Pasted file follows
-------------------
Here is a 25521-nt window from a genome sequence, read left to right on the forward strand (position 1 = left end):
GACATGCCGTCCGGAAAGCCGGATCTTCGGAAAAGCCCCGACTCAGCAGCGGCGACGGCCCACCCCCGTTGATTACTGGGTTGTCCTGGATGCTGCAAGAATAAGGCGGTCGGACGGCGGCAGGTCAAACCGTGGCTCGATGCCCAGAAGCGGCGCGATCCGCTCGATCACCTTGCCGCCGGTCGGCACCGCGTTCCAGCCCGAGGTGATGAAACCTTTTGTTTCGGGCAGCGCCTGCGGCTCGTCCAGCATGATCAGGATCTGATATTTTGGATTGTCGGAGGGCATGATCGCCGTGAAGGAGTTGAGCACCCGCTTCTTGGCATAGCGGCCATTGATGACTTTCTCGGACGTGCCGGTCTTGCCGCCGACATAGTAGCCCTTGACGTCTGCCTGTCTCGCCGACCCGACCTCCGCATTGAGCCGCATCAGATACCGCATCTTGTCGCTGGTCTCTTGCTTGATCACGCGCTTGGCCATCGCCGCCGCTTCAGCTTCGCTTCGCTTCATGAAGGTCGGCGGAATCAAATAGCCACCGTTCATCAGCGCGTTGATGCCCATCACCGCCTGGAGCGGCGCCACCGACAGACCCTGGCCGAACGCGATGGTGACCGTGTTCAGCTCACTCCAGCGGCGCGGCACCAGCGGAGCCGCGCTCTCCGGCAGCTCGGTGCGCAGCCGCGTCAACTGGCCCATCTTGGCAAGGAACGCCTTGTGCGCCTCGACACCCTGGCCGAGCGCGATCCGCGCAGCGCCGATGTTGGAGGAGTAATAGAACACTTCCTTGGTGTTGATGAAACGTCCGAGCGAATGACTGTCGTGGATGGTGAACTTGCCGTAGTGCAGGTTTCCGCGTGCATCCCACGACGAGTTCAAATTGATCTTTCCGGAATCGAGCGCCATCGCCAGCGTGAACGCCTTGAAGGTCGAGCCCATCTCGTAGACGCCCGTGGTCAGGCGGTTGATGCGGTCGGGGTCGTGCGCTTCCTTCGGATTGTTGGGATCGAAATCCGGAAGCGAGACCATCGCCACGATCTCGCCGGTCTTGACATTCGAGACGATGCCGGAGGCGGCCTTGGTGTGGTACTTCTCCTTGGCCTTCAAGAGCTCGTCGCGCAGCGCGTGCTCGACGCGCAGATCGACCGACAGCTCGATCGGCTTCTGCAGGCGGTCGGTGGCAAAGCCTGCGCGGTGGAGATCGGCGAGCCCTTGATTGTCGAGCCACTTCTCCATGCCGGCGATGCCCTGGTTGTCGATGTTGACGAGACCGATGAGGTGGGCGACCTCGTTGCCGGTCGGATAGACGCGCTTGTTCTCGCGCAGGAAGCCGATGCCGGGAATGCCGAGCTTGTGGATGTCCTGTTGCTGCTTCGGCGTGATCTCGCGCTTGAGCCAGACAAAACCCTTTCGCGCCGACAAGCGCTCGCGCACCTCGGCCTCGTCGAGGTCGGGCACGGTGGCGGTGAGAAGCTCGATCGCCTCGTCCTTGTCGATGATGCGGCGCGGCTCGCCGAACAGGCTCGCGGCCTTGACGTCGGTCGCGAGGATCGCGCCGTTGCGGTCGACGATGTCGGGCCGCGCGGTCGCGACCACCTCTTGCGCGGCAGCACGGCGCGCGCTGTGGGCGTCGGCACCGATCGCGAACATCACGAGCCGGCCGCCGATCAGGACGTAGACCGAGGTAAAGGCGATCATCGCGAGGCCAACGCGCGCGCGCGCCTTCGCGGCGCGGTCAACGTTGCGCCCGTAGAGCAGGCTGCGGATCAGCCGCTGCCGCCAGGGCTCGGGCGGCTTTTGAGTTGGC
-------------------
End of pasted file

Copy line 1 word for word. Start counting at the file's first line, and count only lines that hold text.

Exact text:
Here is a 25521-nt window from a genome sequence, read left to right on the forward strand (position 1 = left end):